On Monday, International Relations Minister Maite Nkoane-Mashabane met with her Nigerian counterpart Geoffrey Onyeama in Pretoria to discuss bilateral relations.
The focal issue that took the centre stage at the meeting was the recent xenophobic attacks on Nigerians in some parts of the country.
Highlights of the meeting was a bilateral agreement between the two countries to set up an early warning unit to check future xenophobic attacks.
The early warning unit would comprise representatives of the South African Ministry of Foreign Affairs, Home Affairs, police, immigration, representatives of Nigerian High Commission, consulate and the Nigeria union in South Africa.
In addition, he explained that the unit “will meet every three months and that will be a framework within which the Nigeria Union at South Africa will be able to engage on a permanent basis with the main high-level government officials of this country, stating that their meeting will go a long way in enabling them to share intelligence and information.
The Nigerian delegates, together with her South African counterpart also had positive discussions on how to protect Nigerians and their property with the help of the Home Affairs Department.
In her contribution, South Africa’s Nkoana-Mashabane said it was untrue that the attacks on foreign nationals were targeted at the Nigerians”, adding that citizens of other countries were also affected.
After much deliberations on xenophobia, Nigerian Minister Onyeama assured his hosts that Nigerian president Muhammadu Buhari will soon pay a state visit to South Africa.
President Muhammadu Buhari just returned to Nigerian last Friday after spending several weeks in the UK receiving treatment.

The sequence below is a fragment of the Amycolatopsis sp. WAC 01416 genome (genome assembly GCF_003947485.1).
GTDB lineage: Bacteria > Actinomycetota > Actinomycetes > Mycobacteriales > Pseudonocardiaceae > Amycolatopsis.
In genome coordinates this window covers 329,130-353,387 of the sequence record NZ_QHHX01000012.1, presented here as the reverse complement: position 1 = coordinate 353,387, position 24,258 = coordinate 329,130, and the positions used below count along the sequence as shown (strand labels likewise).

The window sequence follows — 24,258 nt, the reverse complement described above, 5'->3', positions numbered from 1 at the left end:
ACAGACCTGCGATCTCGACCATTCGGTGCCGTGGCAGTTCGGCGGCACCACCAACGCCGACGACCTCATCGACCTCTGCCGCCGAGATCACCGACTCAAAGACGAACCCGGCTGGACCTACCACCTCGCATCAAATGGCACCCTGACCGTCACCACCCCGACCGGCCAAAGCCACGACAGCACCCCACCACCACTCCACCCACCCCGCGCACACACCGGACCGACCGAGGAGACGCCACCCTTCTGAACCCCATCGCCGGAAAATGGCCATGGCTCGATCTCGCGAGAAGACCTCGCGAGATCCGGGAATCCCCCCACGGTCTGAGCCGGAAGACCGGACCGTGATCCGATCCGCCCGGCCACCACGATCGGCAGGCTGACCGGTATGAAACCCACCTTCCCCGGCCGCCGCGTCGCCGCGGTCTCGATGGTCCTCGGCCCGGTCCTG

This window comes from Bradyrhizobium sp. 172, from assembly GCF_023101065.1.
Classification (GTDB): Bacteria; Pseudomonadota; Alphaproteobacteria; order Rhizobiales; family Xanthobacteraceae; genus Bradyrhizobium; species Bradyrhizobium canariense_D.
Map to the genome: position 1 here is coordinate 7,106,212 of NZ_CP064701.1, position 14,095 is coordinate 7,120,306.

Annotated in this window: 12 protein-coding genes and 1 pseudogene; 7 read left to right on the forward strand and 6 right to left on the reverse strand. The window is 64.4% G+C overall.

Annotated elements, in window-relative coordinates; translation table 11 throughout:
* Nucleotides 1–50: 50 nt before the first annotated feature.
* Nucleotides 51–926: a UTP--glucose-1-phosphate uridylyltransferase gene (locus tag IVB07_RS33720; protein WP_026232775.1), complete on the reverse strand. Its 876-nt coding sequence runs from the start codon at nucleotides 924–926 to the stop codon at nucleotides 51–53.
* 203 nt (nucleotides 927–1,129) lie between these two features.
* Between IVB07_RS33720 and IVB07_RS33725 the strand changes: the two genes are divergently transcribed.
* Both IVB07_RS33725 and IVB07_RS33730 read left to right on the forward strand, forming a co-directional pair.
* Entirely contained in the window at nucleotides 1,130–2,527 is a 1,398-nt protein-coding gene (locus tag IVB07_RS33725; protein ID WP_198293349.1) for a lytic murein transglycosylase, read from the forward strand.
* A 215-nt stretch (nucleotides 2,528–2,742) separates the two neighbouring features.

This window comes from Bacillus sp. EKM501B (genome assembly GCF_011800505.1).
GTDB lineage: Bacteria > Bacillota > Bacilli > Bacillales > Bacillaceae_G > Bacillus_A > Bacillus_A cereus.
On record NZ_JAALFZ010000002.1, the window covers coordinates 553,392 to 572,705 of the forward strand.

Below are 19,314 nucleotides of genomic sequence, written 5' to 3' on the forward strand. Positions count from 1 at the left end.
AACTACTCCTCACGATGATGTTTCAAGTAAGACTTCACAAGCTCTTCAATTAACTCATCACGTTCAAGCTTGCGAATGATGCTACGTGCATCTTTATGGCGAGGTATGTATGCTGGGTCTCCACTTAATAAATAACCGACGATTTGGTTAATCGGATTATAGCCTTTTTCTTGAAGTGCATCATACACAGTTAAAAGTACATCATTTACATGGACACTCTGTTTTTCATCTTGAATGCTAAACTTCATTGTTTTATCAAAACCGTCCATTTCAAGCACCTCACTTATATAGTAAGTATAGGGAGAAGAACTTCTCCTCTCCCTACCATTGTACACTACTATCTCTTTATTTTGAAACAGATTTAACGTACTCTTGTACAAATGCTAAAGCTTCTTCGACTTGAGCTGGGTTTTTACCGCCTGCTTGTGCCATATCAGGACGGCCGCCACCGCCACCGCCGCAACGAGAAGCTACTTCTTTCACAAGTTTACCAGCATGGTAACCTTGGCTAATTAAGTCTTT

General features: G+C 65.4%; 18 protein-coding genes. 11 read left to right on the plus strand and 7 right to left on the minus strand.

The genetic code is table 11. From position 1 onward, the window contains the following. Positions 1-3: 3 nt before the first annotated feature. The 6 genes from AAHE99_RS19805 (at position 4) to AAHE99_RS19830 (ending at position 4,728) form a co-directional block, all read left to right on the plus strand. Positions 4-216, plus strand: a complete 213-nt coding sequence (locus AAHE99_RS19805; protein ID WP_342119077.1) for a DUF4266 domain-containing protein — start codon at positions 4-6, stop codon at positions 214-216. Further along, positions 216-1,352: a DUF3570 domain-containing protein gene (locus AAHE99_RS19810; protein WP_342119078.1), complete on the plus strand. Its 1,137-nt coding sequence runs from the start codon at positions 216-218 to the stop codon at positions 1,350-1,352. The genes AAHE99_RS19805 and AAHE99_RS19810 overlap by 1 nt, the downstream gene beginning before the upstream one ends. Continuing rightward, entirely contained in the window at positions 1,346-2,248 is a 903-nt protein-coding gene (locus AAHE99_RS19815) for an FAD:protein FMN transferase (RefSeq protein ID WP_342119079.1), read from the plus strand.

A special thanksgiving was subsequently held by some presidential aides, pastors and clerics last Sunday to thank God for the President’s safe return.
The delegation also visited business premises and homes of Nigerians attacked during the xenophobic incidents in February.
Touching on the meeting on Tuesday, Home Affairs Minister Malusi Gigaba described the meeting between representatives of South Africa and Nigeria as “a display of political maturity from the governments”.
He explained that the meeting was timely and necessary as well, not just for Nigerians but Africans as a whole.
Gigaba noted that the bilateral talks “Communicates a message that there’s a sinister but concerted effort to heighten the tensions between the nationals of our countries and between our two governments. For us to meet at this level is a demonstration of political maturity on our part.”
In February, some parts of the country, including Tshwane, Pretoria and Rossetenville in southern Johannesburg were plagued by anti-immigrant attacks with locals accusing foreigners of crime and demanding they leave the country.
Jeppestown, a town in Johannesburg is said to have been looted on Sunday evening and Monday morning. Residents of the town reportedly demonstrated against foreigners who own car workshops and spaza shops in the area, accusing them of committing crimes such as drug dealing and prostitution.
According to the Nigerian Union in South Africa, there are about 800,000 Nigerians in the country, with many of them living in Johannesburg.
Earlier this month, Johannesburg mayor Herman Mashaba met with Nigerian consulate over xenophobia.
Mashaba used the opportunity to clarify his past comments on immigration and the violence. However, both parties also agreed that the rule of law must be respected.
Mashaba is accused of sparking the recent violent attacks on foreign nationals after his comment in December which was described as being naïve and reckless, or simply Afrophobic, and led to more burning and looting.